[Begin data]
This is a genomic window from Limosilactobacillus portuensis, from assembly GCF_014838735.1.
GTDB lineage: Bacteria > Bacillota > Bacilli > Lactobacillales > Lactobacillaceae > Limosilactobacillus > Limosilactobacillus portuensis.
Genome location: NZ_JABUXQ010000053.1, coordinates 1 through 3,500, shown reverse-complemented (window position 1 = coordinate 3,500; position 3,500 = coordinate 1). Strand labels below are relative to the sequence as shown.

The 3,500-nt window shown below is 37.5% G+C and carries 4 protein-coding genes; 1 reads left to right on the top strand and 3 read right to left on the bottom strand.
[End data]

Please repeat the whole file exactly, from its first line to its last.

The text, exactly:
This is a genomic window from Limosilactobacillus portuensis, from assembly GCF_014838735.1.
GTDB lineage: Bacteria > Bacillota > Bacilli > Lactobacillales > Lactobacillaceae > Limosilactobacillus > Limosilactobacillus portuensis.
Genome location: NZ_JABUXQ010000053.1, coordinates 1 through 3,500, shown reverse-complemented (window position 1 = coordinate 3,500; position 3,500 = coordinate 1). Strand labels below are relative to the sequence as shown.

The 3,500-nt window shown below is 37.5% G+C and carries 4 protein-coding genes; 1 reads left to right on the top strand and 3 read right to left on the bottom strand.